The glaring complexities in quest for climate financing

Author, Augustine Bahemuka. PHOTO/FILE/COURTESY


What you need to know:

Unfortunately, the perpetrators are selectively reprimanded, with strong bias in favour of the wealthy folks

Egypt has been the world’s centre of attention in the last couple of weeks as host of the 27th edition of Conference of the Parties (COP27) of UN Framework Convention on Climate Change. We may recall that the catch word in last season’s UN climate summit was “phase out” which tactfully became “phase down” in the last moments before the final document of the Glasgow Climate Act was released. Annual global events such as the UN climate summit have a semblance of TV series where every season carries a different story. Climate financing took centre-stage at this year’s summit. The underlying concept is justifiable on all fronts: Climate justice! Reports reveal that Africa accounts for the smallest share of global greenhouse gas emissions at just 3.8 percent in sharp contrast of China (23 percent); allies US and European Union at 19 percent and 13 percent, respectively.

 Unfortunately, Africa, owing to our underdevelopment – or less development – carries the largest piece of the climate change effects pie because we are more vulnerable, and yet less cushioned from the aftershocks. The fundamental principles of climate financing are to compensate Africa for the loss and damage incurred; mitigate climate change effects; and support the continent to adapt durable and efficient technologies that are climate friendlier. Climate financing is not a new phenomenon at UN climate summits. However, hosting this year’s summit on African soil played the trump card to advance the idea and lure developed countries to not only honour their $ 100 billion pledge, but even double it. Over and above the enthusiasm expressed by African government delegations and climate activists alike at Sharm El-Sheikh in Egypt, is climate financing the silver bullet to the looming climate crisis across our continent?

 First, we need to address the biggest single threat to any form of climate financing: corruption. Drawing from experiences of various similar funded programmes in the far and recent past – poverty eradication, education improvement, food and nutrition, agricultural technologies, public transport upgrades, etc – corruption has been the most compromising factor. For economists such as Dambisa Moyo, the framework and design of western funding is problematic and has to be critically analysed because it is wrapped in such a way to keep Africa indebted to the West. In light of Dambisa, whose criticism caught the attention of top Western economists, it is imperative to clearly define the form and shape of climate financing: Is it compensation or aid or grant or debt? We know some African governments are in the habit of assenting to Western agreements with nearly no criticism, which has greatly contributed to our indebtness as a continent.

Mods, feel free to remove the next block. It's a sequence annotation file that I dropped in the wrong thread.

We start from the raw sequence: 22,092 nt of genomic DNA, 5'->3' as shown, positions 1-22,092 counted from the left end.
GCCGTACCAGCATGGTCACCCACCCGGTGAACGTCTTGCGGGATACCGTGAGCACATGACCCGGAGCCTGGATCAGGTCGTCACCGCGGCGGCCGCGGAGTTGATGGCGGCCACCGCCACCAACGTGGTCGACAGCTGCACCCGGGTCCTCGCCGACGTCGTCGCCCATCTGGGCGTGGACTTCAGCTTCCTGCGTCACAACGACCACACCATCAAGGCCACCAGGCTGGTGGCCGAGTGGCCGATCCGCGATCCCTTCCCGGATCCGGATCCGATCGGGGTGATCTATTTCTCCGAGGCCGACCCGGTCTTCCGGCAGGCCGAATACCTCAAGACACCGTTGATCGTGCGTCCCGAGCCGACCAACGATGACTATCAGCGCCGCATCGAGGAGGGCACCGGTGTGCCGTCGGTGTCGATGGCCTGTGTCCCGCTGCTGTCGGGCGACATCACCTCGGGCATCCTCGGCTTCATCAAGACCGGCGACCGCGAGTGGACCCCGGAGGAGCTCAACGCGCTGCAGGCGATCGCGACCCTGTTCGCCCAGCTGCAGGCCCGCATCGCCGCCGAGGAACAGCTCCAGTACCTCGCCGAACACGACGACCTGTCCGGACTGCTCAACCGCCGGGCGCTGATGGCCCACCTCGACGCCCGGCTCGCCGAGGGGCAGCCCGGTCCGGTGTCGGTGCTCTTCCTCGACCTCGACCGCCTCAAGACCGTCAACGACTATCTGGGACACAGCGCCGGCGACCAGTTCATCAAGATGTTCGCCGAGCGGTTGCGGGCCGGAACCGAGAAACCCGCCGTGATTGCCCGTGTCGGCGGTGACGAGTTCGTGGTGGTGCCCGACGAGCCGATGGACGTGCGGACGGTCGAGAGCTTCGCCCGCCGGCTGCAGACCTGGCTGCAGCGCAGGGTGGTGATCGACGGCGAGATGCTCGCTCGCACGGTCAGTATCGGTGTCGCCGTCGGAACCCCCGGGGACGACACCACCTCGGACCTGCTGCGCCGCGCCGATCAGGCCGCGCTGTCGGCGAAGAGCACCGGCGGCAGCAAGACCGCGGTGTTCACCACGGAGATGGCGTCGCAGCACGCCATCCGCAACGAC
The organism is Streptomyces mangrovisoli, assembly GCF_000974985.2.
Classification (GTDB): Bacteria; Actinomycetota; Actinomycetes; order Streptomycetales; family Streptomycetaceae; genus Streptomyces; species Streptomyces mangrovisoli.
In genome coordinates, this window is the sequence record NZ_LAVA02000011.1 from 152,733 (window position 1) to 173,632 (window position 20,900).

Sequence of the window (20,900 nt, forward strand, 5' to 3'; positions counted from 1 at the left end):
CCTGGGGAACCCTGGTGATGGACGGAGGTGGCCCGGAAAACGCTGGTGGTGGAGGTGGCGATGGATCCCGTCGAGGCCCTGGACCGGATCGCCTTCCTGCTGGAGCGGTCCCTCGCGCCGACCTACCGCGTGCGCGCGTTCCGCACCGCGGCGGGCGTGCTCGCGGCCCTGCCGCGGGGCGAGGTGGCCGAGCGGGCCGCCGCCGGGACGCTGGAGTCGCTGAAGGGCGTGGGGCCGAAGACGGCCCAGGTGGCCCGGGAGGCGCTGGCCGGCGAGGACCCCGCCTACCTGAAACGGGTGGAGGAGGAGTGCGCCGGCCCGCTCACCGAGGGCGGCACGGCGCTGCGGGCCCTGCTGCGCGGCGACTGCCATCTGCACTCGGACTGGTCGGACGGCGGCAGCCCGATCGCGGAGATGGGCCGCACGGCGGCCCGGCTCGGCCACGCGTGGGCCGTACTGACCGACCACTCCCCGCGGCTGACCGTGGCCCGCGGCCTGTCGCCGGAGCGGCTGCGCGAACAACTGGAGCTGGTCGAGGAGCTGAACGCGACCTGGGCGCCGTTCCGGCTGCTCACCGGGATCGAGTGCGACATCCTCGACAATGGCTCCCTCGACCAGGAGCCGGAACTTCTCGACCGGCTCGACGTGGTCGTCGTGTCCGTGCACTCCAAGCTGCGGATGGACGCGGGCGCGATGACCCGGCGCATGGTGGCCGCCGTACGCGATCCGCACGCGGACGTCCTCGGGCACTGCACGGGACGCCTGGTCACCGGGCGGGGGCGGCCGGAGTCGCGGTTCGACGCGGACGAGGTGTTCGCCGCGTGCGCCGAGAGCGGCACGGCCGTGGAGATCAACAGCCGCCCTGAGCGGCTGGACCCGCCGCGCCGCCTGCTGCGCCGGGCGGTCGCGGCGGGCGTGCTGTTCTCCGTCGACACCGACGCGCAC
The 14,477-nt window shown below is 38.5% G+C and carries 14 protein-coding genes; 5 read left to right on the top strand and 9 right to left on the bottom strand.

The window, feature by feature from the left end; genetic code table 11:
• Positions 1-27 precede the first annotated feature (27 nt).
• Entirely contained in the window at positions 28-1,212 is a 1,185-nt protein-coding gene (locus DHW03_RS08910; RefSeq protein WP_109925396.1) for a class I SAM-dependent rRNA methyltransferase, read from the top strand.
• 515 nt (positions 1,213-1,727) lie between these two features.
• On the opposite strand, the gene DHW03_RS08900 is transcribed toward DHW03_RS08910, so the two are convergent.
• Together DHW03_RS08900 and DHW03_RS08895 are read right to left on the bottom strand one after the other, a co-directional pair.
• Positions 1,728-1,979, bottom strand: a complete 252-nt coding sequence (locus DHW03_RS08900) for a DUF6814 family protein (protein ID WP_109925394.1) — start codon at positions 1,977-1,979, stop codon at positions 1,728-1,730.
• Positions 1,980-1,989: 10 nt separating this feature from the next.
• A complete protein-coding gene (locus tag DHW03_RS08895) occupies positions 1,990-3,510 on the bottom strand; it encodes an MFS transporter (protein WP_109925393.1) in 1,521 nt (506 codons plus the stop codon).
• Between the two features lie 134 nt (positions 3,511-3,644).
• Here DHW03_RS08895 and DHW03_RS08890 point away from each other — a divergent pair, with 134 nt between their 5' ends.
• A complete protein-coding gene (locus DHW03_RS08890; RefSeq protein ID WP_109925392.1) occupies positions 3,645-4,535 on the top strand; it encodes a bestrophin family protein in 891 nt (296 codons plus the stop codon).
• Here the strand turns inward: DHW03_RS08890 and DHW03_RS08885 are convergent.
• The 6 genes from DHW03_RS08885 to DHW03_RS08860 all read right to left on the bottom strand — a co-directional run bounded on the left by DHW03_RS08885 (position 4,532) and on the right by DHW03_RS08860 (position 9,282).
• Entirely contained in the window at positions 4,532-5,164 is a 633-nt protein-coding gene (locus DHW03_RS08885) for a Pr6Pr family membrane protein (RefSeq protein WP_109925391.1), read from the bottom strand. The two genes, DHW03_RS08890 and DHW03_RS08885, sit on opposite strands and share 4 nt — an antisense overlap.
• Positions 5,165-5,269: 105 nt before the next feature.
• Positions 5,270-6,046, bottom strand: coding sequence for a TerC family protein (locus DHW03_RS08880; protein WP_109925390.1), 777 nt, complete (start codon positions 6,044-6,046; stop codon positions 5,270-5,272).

Second, “there cannot be climate justice without land justice”. This was underscored by the bishops of the Symposium of Episcopal Conferences of Africa and Madagascar (SECAM) during their African climate dialogues held prior to COP27. The bishops cited commodisation of land as a major threat to land access and ownership in local communities across the continent. Forceful land evictions in favour of [foreign] land developers and acquisition of natural resources has caused land and water scarcity, which directly threatens the main livelihood of rural communities – agriculture. This trend brings two conflicting dimensions into sharp focus: development viz-a-viz environmental conservation. The East African Crude Oil Pipeline (EACOP) is the most recent project that has advanced this debate to the extent of the EU parliament, which asked the Ugandan government to halt their plans.

 Africa’s justifiable blame of the West for the looming climate crisis juxtaposed with our encroachment on the environment creates a glaring irony. In Uganda, for instance, human activity significantly accounts for the unpredictable nature of rain patterns, increased warming and, poor air and water quality. Unfortunately, the perpetrators are selectively reprimanded, with strong bias in favour of the wealthy folks.

Lastly, could climate financing premised on loss and damaged induced by Western industrial activity as well lay future grounds for compensation of Africans for pain, loss and humiliation caused by historical ills such as colonisation, racism and slave trade?

Mr Augustine Bahemuka is a commentator on issues of peace and society. [email protected]

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